When they tear apart the house, forget where the laundry goes, leave dishes wherever they happened to be.

When they fight and fuss and whine.

When one thing after another goes wrong and the day is derailed.

When I see their passion and that focused energy that means their entire mind and body is set on a single goal.

When they make me a cup of luke warm coffee that is too strong and has too much sugar, but still I drink it and enjoy if, if only for their proud smiles.

Every day is worth it because every day we are learning, laughing and loving. Every day is worth it because every day we are together.

This is part of the Blogging Through the Alphabet Challenge, where I am sharing some homeschool encouragement, from A to Z! Check out what I’ve written so far!

A is for Adventure
B is for Boredom
C is for Christ
D is for Daydreaming
E is for Every day
F is for Failure

i homeschool so they can grow-min

The Choices in Education Act: Why Not Just Reject the Money?

Last week, I wrote about why I object to the Choices in Education Act as it is currently written. Commenter Katie asked,

“Would homeschoolers be required to use the vouchers? Or could they just opt out altogether and not accept any money whatsoever to offset their costs of education . . . ?”

choices in education act

It’s a good question. Why not just reject the money?

First, the law requires a reporting sytem that does not currently exist. Eleven states do not require any reporting at all. Homeschoolers who have worked to maintain their freedom from any state control will have this taken away in one stroke. The relationships they have built with their state legislatures and with their state homeschooling groups will not matter. Their state education agencies’ hands will be tied by federal law.

And no state currently has to report information to the federal government about homeschoolers. The US Department of Education is hungry for data on students. The system they are putting in place is wide reaching, including the basic demographic information you would expect on any government form as well as things like political affiliation, problems at home and affective and behavioral components that may be gathered by teachers or directly through the sensors in computer-based learning programs.

While this certainly would not immediately affect homeschoolers whether or not they took the voucher money, it is the kind of information the DOE wants on every student in America. Every step the federal government takes into our homeschools will inevitably lead toward including our data into their data mining schemes as well.

Second, what will be done with this data? Why does the government even need it? The information currently being collected is being analyzed to develop a predictive model of which students will and will not succeed in an educational setting.

“One goal is to provide consumers with user-friendly information that will help them select education and employment programs that best suit their needs. Another key goal–and the focus of this brief–is to make available timely information that can be used to help program providers and education and workforce systems overall improve their performance.”  ~Using Data to Promote Continuous Improvement of Workforce Programs (p. 1)

Meaning this data will be shared with schools, government and private employers. It will shape education goals and potentially be used to “track” students according to their tested ability toward different fields, possibly determining at a young age whether or not a student will be put on a course of study that includes college or immediate placement in the workplace. America is supposed to be the land of opportunity and education is one of the keys to that opportunity. Now we may be closing doors to students based on data collected through their school years, giving them few, if any, second chances. I am envisioning an America where we no longer ask children what they want to be when they grow up but instead ask them what their testing says they are going to be.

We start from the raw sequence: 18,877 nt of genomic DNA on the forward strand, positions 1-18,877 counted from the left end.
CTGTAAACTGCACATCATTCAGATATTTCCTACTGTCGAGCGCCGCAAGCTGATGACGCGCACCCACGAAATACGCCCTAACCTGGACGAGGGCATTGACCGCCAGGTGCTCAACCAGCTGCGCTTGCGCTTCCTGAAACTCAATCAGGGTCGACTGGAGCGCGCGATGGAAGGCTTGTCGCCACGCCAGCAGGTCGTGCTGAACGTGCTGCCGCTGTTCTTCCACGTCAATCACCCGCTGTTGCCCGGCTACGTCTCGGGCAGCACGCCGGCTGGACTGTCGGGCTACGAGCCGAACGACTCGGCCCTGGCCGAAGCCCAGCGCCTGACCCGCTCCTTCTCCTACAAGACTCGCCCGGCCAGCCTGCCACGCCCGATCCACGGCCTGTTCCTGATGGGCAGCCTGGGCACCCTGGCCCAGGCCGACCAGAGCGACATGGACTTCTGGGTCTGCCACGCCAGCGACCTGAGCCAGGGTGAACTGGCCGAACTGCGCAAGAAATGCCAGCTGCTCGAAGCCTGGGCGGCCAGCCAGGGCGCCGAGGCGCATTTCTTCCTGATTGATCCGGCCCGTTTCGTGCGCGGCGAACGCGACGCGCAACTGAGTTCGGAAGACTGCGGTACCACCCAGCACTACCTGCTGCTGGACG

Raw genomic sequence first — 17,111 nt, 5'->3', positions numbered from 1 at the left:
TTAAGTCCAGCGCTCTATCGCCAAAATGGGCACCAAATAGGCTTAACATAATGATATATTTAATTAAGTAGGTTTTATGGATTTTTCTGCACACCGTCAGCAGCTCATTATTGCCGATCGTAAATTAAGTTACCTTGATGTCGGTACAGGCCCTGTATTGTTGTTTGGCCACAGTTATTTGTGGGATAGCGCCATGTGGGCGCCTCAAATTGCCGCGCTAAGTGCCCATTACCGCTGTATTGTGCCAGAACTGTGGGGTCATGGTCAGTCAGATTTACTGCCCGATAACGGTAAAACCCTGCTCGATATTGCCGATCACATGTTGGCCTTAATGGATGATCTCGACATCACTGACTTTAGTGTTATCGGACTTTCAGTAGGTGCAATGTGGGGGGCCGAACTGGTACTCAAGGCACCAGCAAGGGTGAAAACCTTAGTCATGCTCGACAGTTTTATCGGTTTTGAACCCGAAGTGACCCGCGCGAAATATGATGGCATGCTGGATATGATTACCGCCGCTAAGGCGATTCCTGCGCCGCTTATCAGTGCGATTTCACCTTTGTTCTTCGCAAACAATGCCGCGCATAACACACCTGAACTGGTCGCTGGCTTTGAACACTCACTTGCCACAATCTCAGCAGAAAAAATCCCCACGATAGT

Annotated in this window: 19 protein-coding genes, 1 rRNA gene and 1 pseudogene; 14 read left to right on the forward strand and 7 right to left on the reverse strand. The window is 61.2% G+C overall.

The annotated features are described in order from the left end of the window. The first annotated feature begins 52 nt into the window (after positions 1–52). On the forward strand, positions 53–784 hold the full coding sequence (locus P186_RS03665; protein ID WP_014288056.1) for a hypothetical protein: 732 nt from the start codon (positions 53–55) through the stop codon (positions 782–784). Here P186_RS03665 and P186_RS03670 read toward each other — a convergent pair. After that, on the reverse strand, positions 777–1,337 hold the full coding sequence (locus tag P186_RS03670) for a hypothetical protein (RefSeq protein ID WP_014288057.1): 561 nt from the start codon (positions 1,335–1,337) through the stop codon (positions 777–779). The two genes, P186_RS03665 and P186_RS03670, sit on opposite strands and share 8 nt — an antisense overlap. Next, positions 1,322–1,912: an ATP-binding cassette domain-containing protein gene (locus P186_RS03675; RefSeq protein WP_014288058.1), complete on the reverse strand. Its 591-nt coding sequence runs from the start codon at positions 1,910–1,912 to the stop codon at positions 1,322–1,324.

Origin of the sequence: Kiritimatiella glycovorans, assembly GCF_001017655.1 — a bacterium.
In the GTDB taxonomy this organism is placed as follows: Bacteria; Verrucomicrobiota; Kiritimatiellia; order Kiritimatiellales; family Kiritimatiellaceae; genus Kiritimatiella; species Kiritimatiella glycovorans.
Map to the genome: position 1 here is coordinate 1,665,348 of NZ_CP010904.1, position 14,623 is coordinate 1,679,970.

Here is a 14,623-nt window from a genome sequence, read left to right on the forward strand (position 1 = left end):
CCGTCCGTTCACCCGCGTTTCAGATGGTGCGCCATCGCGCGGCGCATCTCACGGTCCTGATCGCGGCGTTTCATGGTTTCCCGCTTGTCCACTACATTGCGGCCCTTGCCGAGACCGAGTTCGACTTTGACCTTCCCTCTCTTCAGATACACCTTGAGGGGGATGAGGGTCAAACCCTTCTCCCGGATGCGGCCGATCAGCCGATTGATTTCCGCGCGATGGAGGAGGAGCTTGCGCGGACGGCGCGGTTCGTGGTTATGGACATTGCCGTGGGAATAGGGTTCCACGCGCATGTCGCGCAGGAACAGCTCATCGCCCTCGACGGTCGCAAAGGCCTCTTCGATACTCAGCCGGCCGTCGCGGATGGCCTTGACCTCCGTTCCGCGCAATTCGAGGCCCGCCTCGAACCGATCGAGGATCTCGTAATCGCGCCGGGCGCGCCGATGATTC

Does not taking the money protect us from this? Possibly. At least in the short term. But this law puts the system in place for reporting data on homeschoolers to the federal government. And their desire for information is almost limitless.

Third, we already have a strong push toward a federalized education system, with national standards and a national curriculum. We already have a system moving toward computer based learning, with tools to measure the affective domain and which includes behavioral and psychological measures as part of the standards. This push toward national standards has already affected private schools, thanks to the pressure from state governments and the funding structures already in place, never mind the potential of vouchers bringing even more money into the current system. Families are already feeling the need to leave even private, religious institutions in favor of homeschooling in order to escape the Common Core mandates they feel are distracting to the spiritual, emotional and academic growth of their children due to the undo focus on testing and performance.

The current administration may or may not view vouchers as a “back door” approach to bringing homeschoolers in line with national standards. But whatever policies are put into place now will be used (and abused) by future administrations to further direct education from the federal level. A significant number of homeschoolers likely will be drawn into the system, weakening our current organizations. But once the system is set up with a national exit exam as the only gateway to college and career, that test will affect teaching in every learning environment whether or not we directly signed on for it or not.